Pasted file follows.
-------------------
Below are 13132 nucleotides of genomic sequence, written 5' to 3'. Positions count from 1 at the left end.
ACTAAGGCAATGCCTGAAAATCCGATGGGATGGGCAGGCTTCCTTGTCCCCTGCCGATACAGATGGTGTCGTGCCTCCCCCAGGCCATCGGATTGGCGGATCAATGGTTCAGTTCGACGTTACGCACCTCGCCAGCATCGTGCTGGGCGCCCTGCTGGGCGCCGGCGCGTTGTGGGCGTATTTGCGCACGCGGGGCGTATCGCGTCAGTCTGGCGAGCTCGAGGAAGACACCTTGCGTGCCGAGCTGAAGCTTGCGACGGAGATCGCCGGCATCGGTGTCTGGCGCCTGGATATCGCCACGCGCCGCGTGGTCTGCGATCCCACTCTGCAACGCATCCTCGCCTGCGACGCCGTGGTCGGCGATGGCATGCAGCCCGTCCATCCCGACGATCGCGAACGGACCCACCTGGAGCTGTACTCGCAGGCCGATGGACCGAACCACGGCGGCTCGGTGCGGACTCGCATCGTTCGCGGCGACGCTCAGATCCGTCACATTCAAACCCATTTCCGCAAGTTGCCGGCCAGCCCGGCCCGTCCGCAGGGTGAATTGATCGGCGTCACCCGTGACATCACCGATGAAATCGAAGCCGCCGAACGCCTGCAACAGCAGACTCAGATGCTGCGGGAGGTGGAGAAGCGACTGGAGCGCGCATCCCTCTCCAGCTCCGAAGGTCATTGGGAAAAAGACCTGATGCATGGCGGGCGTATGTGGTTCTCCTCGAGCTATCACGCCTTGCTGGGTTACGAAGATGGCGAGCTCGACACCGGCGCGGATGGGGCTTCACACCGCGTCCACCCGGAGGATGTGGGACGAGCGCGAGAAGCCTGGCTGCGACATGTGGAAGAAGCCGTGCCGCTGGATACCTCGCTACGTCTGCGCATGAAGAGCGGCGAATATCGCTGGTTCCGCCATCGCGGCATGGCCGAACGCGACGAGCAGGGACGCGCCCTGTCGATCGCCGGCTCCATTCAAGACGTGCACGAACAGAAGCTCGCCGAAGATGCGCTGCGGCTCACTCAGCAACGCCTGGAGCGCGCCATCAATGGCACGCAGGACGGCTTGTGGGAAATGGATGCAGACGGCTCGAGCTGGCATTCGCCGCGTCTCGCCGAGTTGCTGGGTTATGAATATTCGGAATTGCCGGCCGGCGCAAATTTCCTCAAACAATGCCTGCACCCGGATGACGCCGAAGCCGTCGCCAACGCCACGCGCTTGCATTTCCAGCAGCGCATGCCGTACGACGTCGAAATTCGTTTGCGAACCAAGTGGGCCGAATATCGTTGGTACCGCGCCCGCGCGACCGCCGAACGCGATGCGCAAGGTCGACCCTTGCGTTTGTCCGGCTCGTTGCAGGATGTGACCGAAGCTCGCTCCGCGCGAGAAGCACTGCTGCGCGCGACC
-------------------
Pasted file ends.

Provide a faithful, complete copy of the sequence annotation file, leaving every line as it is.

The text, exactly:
Below are 13132 nucleotides of genomic sequence, written 5' to 3'. Positions count from 1 at the left end.
ACTAAGGCAATGCCTGAAAATCCGATGGGATGGGCAGGCTTCCTTGTCCCCTGCCGATACAGATGGTGTCGTGCCTCCCCCAGGCCATCGGATTGGCGGATCAATGGTTCAGTTCGACGTTACGCACCTCGCCAGCATCGTGCTGGGCGCCCTGCTGGGCGCCGGCGCGTTGTGGGCGTATTTGCGCACGCGGGGCGTATCGCGTCAGTCTGGCGAGCTCGAGGAAGACACCTTGCGTGCCGAGCTGAAGCTTGCGACGGAGATCGCCGGCATCGGTGTCTGGCGCCTGGATATCGCCACGCGCCGCGTGGTCTGCGATCCCACTCTGCAACGCATCCTCGCCTGCGACGCCGTGGTCGGCGATGGCATGCAGCCCGTCCATCCCGACGATCGCGAACGGACCCACCTGGAGCTGTACTCGCAGGCCGATGGACCGAACCACGGCGGCTCGGTGCGGACTCGCATCGTTCGCGGCGACGCTCAGATCCGTCACATTCAAACCCATTTCCGCAAGTTGCCGGCCAGCCCGGCCCGTCCGCAGGGTGAATTGATCGGCGTCACCCGTGACATCACCGATGAAATCGAAGCCGCCGAACGCCTGCAACAGCAGACTCAGATGCTGCGGGAGGTGGAGAAGCGACTGGAGCGCGCATCCCTCTCCAGCTCCGAAGGTCATTGGGAAAAAGACCTGATGCATGGCGGGCGTATGTGGTTCTCCTCGAGCTATCACGCCTTGCTGGGTTACGAAGATGGCGAGCTCGACACCGGCGCGGATGGGGCTTCACACCGCGTCCACCCGGAGGATGTGGGACGAGCGCGAGAAGCCTGGCTGCGACATGTGGAAGAAGCCGTGCCGCTGGATACCTCGCTACGTCTGCGCATGAAGAGCGGCGAATATCGCTGGTTCCGCCATCGCGGCATGGCCGAACGCGACGAGCAGGGACGCGCCCTGTCGATCGCCGGCTCCATTCAAGACGTGCACGAACAGAAGCTCGCCGAAGATGCGCTGCGGCTCACTCAGCAACGCCTGGAGCGCGCCATCAATGGCACGCAGGACGGCTTGTGGGAAATGGATGCAGACGGCTCGAGCTGGCATTCGCCGCGTCTCGCCGAGTTGCTGGGTTATGAATATTCGGAATTGCCGGCCGGCGCAAATTTCCTCAAACAATGCCTGCACCCGGATGACGCCGAAGCCGTCGCCAACGCCACGCGCTTGCATTTCCAGCAGCGCATGCCGTACGACGTCGAAATTCGTTTGCGAACCAAGTGGGCCGAATATCGTTGGTACCGCGCCCGCGCGACCGCCGAACGCGATGCGCAAGGTCGACCCTTGCGTTTGTCCGGCTCGTTGCAGGATGTGACCGAAGCTCGCTCCGCGCGAGAAGCACTGCTGCGCGCGACC